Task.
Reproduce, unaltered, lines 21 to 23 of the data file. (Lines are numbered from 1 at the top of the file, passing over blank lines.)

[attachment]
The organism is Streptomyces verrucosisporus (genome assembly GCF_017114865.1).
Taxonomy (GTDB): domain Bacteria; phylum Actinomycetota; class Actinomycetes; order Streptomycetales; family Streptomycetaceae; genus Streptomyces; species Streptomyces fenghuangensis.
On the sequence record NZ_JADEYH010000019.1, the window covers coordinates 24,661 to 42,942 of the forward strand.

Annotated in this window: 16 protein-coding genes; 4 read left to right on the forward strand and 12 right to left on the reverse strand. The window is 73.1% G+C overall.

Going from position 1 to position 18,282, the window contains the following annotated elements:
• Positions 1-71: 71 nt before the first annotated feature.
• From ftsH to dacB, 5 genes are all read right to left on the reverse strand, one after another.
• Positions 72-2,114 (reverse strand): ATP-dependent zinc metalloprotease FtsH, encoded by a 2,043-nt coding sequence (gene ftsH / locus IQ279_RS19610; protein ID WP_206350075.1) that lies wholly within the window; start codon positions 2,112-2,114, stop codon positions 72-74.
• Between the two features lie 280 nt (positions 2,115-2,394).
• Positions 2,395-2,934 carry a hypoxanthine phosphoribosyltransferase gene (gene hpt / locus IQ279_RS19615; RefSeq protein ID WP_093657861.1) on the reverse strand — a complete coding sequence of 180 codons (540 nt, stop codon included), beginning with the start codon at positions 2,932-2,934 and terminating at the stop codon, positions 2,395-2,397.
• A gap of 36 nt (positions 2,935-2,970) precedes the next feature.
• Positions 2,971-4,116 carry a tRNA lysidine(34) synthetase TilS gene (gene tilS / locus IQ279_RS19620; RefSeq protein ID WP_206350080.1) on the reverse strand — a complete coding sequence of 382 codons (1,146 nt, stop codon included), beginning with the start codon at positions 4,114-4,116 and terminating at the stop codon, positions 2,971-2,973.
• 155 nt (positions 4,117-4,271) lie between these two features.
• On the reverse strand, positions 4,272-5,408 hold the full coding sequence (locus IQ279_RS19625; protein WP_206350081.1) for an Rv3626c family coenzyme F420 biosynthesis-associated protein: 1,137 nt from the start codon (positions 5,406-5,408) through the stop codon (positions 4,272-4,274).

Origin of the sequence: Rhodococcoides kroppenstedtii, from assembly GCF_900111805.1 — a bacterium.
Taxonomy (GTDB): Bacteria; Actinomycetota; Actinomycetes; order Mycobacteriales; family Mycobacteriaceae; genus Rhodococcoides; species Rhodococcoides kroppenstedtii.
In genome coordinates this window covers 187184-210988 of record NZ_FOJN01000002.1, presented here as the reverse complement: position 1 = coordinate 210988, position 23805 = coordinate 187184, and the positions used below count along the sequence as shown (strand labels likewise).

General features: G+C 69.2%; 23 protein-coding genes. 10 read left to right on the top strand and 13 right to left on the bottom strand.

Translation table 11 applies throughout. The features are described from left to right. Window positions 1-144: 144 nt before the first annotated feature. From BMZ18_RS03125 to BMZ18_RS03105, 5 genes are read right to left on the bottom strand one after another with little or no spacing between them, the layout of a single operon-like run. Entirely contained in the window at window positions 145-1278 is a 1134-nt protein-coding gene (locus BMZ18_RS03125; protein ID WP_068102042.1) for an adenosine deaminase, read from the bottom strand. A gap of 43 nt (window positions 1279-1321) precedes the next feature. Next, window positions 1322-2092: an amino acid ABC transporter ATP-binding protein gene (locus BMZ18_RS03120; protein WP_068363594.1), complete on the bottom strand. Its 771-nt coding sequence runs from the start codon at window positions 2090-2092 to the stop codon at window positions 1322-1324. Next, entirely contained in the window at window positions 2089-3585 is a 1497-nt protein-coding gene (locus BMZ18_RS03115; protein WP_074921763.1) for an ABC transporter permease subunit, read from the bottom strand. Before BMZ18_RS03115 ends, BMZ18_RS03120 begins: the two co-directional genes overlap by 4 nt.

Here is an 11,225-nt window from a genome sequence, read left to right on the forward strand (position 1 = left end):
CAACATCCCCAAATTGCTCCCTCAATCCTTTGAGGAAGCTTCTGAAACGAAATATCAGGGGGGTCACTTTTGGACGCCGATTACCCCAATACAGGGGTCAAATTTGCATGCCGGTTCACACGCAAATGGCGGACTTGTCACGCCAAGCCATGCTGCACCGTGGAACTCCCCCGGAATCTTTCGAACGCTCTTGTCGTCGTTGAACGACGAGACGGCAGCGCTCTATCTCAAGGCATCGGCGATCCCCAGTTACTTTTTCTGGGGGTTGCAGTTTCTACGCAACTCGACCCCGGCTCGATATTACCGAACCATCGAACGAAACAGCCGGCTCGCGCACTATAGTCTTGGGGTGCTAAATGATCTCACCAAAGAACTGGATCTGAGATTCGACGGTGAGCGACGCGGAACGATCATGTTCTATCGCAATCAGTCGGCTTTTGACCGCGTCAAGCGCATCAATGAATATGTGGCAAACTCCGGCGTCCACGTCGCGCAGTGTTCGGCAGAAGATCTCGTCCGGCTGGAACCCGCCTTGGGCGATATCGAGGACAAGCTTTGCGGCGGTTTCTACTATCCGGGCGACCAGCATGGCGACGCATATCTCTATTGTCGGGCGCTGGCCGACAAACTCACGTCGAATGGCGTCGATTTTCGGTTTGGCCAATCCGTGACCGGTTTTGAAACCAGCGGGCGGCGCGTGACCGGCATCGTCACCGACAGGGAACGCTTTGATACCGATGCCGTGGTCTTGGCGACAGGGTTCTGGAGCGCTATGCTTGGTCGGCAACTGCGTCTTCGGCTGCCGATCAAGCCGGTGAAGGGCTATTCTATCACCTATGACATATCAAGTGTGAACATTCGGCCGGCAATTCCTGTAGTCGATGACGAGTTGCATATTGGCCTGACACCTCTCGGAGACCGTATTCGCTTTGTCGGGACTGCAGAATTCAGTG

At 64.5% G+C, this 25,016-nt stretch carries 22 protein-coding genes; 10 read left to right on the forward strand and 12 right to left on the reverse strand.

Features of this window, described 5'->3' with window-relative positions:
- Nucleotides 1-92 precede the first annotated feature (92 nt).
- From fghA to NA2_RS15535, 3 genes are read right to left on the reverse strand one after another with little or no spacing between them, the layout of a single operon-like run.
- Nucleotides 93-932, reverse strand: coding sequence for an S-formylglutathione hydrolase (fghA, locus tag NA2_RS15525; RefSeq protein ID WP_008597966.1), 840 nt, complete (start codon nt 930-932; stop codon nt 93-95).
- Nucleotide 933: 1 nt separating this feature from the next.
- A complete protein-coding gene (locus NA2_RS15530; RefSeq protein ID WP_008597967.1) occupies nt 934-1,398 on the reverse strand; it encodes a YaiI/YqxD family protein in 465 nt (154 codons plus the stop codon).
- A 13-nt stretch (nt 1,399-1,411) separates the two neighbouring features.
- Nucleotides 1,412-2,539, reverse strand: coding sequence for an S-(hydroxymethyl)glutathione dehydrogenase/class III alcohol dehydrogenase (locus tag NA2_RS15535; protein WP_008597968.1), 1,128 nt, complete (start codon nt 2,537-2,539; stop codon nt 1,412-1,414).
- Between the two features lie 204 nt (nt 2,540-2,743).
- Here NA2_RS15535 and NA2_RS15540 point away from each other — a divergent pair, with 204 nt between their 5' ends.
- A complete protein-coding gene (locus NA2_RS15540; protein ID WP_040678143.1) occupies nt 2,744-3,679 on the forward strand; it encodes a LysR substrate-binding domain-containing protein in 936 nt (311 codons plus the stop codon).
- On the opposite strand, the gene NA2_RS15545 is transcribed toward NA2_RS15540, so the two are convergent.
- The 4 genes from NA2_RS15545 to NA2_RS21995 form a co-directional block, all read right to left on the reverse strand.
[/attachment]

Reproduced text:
CAACATCCCCAAATTGCTCCCTCAATCCTTTGAGGAAGCTTCTGAAACGAAATATCAGGGGGGTCACTTTTGGACGCCGATTACCCCAATACAGGGGTCAAATTTGCATGCCGGTTCACACGCAAATGGCGGACTTGTCACGCCAAGCCATGCTGCACCGTGGAACTCCCCCGGAATCTTTCGAACGCTCTTGTCGTCGTTGAACGACGAGACGGCAGCGCTCTATCTCAAGGCATCGGCGATCCCCAGTTACTTTTTCTGGGGGTTGCAGTTTCTACGCAACTCGACCCCGGCTCGATATTACCGAACCATCGAACGAAACAGCCGGCTCGCGCACTATAGTCTTGGGGTGCTAAATGATCTCACCAAAGAACTGGATCTGAGATTCGACGGTGAGCGACGCGGAACGATCATGTTCTATCGCAATCAGTCGGCTTTTGACCGCGTCAAGCGCATCAATGAATATGTGGCAAACTCCGGCGTCCACGTCGCGCAGTGTTCGGCAGAAGATCTCGTCCGGCTGGAACCCGCCTTGGGCGATATCGAGGACAAGCTTTGCGGCGGTTTCTACTATCCGGGCGACCAGCATGGCGACGCATATCTCTATTGTCGGGCGCTGGCCGACAAACTCACGTCGAATGGCGTCGATTTTCGGTTTGGCCAATCCGTGACCGGTTTTGAAACCAGCGGGCGGCGCGTGACCGGCATCGTCACCGACAGGGAACGCTTTGATACCGATGCCGTGGTCTTGGCGACAGGGTTCTGGAGCGCTATGCTTGGTCGGCAACTGCGTCTTCGGCTGCCGATCAAGCCGGTGAAGGGCTATTCTATCACCTATGACATATCAAGTGTGAACATTCGGCCGGCAATTCCTGTAGTCGATGACGAGTTGCATATTGGCCTGACACCTCTCGGAGACCGTATTCGCTTTGTCGGGACTGCAGAATTCAGTG

At 64.5% G+C, this 25,016-nt stretch carries 22 protein-coding genes; 10 read left to right on the forward strand and 12 right to left on the reverse strand.

Features of this window, described 5'->3' with window-relative positions: